7.00 am. An interrupted night’s sleep. Perhaps something I ate. Time to get on top of the small tasks. 8.45 am. Off to School. There are signs of turbulence in the skies; ‘As below, so above’. 9.00 am. The first MA Fine Art tutorial of the new academic year. And this is odd: a painting of a forest by a former MA Fine Art student, Stephen Hampton, turns up, from who knows where, in the studio space of a new MA Fine Art student, whose passion is painting forests. One should take such coincidences seriously:
10.00 am. The second MA Fine Art tutorial of the morning. Different student; different complexion to the tutorial. That’s, in part, what makes these exchanges so rich and demanding. 11.10 am. Having done battle with a counter-intuitive and begrudging photocopier, I fell headlong into the second Vocational Practice class, dealing with small-group tutorials (of which the class was a prime example). The group is shaping up well; it already has cohesion and that internal and necessary self-respect. 12.30 pm. A second BA dissertation tutorial of the semester, on the topic of the visual culture of astrology. I’m learning a great deal.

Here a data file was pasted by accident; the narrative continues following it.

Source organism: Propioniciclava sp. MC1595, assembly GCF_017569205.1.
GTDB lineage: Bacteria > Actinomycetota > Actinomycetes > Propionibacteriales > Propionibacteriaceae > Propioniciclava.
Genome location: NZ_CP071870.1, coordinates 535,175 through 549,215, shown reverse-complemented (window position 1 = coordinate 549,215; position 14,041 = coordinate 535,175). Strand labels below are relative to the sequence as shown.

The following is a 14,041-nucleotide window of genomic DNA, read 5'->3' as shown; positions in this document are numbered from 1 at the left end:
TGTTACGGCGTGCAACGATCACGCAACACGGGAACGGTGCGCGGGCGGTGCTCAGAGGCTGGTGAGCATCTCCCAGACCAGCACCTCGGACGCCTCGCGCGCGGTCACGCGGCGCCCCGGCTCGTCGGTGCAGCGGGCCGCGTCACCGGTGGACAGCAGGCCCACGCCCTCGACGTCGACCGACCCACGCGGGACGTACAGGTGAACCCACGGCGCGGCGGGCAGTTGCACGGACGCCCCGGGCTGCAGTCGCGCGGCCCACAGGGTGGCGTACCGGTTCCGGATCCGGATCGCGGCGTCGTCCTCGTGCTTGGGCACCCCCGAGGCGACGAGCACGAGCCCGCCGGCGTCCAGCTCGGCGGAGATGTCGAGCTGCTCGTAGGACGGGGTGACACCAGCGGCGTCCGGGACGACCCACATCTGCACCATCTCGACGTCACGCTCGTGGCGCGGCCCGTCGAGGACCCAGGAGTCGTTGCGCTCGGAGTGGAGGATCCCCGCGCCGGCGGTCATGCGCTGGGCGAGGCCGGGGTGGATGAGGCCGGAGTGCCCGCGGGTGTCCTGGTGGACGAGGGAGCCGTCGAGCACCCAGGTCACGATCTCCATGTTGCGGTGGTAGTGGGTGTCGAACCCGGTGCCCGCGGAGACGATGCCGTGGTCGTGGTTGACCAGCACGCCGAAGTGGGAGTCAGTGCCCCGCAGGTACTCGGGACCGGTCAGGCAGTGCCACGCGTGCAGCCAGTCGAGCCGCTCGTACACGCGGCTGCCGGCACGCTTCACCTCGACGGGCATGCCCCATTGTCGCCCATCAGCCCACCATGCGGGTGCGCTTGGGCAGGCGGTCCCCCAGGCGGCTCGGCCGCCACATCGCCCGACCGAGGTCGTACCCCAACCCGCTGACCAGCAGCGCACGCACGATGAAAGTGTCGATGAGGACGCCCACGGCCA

1.00 pm. On the way to the railway station, I picked up lunch before beginning the first leg on my journey, in the drizzle, to Stourbridge. Emails confronted, instructions despatched, and diary updated, I settled to examine an MA Art History dissertation. (Reading the topic on a train was entirely apposite.) Approaching Borth: Autumn is present as much in the lowering sky as in the hues of the trees:
4.22 pm. I arrived at Smethwick GB and took another train to Stourbridge Junction, where I alighted the smallest train I’d ever been on, to Stourbridge Town:
From the town rail and bus station I took a shortish walk to The Talbot Hotel (pronounced ‘Tal’ not ‘Tall’): formerly, a seventeenth century town house of some substance … that must be haunted. It simply must. My room is spacious and characterful, and like the rooms I used to stay in on holiday with my parents as a child. I’ll endeavour to sit on every chair before my stay is out, to get my money’s worth. Old hotels no longer boast trouser and tie presses:
The wifi is super slow. The offer of free wifi always has a sting in its tale. Having settled, I was off to town in search of an evening meal … until I found the bar/restaurant in the hotel, and remained there. An acceptable lasagne was had:
7.10 pm. I revived my original intent and made a brief walk up and down the High Street, before committing myself to understanding how the shower worked. I stare at the mantlepiece in the hope that an ornament might move without mortal agency. This clearly isn’t the Overlook Hotel. I showered to the commentary of a BBC 4 documentary on the Birmingham and Stourbridge canal system. I’ve watched Hitchcock’s Psycho (1960) too many times to be entirely comfortable taking a shower in a hotel with the bathroom door unlocked. 8.30 pm. A time for reflection.